Aerial view of wild rice growing at Meeyomoot Lake, Sask. (Photo: Dr. Tim Sharbel (PhD))

Wild rice research puts Indigenous communities at the forefront

Understanding wild rice diversity isn’t just about crop improvement, it’s also about respecting and empowering Indigenous communities.

By Clare Stanfield

Dr. Tim Sharbel (PhD) has always been on what he describes as the sharp end of biotechnology. A professor in the Department of Plant Sciences, College of Agriculture and Bioresources at the University of Saskatchewan (USask), Sharbel’s work focuses on apomixis, asexual seed formation in flowering plants, a 20-year project involving high-tech evolutionary genomics methods.

If you are picturing molecular biology and microscopes, you are not wrong. But Sharbel is also working on a wild rice project that adds a whole new dimension to this scenario—a very human one, which begins with building relationships.

“It’s very exciting for me personally,” said Sharbel. “I’ve spent the last 20 years of my life in biotech, and now I go to meetings to listen to Elders and am learning a great deal.”

Those meetings are to discuss a new, multifaceted project to support Indigenous communities as they work to enhance the wild rice industry. About a year ago, Sharbel and his team began to work with rice samples from some of Saskatchewan’s northern lakes, but the road to get those samples to his lab was not a straight or easy one.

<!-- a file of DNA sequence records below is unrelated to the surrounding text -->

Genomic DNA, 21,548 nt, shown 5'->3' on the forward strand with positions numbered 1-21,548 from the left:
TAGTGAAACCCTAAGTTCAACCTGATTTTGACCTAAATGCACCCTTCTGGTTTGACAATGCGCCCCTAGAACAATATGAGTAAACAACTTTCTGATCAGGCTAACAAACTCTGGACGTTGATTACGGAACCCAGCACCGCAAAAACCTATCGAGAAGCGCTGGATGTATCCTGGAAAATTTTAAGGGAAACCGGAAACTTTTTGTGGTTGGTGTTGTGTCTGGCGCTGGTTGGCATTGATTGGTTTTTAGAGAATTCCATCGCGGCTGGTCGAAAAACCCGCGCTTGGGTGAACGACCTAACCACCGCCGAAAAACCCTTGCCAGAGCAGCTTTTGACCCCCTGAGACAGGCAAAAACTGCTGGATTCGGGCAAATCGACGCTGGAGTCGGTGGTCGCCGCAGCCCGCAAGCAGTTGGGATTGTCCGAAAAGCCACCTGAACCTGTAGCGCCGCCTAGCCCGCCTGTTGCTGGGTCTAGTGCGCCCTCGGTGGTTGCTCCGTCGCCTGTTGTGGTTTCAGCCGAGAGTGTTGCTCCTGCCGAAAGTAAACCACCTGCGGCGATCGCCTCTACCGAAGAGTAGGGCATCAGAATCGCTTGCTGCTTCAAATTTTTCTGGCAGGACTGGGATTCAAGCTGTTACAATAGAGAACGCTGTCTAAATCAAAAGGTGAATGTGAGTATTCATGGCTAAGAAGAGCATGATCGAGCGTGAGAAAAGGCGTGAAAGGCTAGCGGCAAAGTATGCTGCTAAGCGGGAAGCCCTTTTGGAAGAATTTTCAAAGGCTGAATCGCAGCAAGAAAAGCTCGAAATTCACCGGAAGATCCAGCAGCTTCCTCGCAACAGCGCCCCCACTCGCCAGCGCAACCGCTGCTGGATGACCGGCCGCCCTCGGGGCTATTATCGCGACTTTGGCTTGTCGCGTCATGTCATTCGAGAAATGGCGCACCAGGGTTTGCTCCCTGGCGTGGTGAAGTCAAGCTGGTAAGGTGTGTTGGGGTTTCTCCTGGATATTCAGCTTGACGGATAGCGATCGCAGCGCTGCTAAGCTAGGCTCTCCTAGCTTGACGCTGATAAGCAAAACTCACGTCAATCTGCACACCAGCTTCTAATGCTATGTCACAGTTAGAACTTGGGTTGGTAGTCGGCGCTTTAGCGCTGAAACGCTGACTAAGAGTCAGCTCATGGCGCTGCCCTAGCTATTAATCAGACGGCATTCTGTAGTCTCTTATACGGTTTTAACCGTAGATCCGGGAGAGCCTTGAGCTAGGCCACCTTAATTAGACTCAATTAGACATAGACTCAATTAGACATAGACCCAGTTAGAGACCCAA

“It is taking a lot of time and effort and building trust to get it going,” said Sharbel.

It could not be business as usual: get funding, get rice samples, get started.

“It’s a very human, very important industry, with a plant that has been traditionally harvested for many hundreds of years.” He said, referring to First Nations wild rice production. “But it faces many problems, from planting through to selling the seeds. We are focused on what the community needs, the problems they need solved.”

Phyllis Smith couldn’t agree more. A self-employed wild rice harvester from the Métis community of Pinehouse in northern Saskatchewan, Smith says that the more she and her fellow harvesters can learn about their specific growing environments, the better.

Hearing Sharbel speak at a harvesters’ meeting in Prince Albert, Sask., Smith invited him to her community to meet the harvesters there and see how they could work together to make wild rice production in Pinehouse Lake better and stronger. That kind of cooperation and community buy-in is key.

Wild rice (Photo: Dr. Tim Sharbel (PhD))

Partnerships and permissions

Sharbel recalls a multi-institutional effort made a few years ago to put some significant funding toward wild rice research, but without Indigenous input the idea was rejected.